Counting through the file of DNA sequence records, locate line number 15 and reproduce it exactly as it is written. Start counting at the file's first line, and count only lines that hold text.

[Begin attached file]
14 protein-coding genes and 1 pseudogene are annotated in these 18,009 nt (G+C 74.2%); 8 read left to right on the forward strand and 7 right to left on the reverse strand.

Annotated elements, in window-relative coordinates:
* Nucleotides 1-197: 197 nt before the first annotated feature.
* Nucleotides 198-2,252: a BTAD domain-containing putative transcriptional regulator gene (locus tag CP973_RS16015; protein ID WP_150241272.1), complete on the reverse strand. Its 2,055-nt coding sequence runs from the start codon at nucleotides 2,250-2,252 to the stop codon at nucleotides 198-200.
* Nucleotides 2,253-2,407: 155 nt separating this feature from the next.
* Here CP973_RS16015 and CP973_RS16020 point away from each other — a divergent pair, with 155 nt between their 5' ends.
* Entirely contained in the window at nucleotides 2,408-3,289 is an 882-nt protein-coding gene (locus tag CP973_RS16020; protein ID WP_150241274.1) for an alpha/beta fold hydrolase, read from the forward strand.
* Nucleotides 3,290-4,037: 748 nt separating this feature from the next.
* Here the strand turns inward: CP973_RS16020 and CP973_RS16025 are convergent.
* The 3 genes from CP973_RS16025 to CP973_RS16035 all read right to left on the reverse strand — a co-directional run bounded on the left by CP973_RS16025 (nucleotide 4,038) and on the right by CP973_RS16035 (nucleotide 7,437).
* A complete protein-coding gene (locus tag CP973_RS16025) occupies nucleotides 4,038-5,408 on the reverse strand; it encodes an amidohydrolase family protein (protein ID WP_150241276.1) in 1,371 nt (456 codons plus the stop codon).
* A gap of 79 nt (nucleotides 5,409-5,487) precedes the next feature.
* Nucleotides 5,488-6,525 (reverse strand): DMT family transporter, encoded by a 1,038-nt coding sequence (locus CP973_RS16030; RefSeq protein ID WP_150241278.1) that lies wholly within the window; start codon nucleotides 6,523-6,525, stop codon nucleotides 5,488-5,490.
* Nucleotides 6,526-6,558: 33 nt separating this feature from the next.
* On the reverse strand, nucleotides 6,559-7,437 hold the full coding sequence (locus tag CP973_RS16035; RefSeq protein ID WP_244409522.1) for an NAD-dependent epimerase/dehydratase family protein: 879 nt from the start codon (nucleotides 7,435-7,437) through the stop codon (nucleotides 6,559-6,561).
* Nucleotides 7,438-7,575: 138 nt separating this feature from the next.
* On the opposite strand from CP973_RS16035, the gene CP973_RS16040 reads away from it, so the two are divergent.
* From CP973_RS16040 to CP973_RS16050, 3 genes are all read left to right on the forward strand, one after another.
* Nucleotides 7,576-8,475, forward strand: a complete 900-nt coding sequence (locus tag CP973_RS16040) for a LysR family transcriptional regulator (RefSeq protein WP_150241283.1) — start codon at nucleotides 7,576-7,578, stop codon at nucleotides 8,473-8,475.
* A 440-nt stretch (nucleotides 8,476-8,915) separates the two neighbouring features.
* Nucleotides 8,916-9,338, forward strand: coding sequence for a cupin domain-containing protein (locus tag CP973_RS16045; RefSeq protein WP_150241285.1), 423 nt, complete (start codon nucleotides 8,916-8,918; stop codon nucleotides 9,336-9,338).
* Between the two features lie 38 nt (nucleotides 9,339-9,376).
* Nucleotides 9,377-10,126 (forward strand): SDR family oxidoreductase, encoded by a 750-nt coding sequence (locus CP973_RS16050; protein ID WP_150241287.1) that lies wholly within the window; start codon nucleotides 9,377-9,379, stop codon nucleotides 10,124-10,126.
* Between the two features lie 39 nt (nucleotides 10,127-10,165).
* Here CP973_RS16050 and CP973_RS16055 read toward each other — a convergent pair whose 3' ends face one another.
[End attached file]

* On the reverse strand, nucleotides 6,559-7,437 hold the full coding sequence (locus tag CP973_RS16035; RefSeq protein ID WP_244409522.1) for an NAD-dependent epimerase/dehydratase family protein: 879 nt from the start codon (nucleotides 7,435-7,437) through the stop codon (nucleotides 6,559-6,561).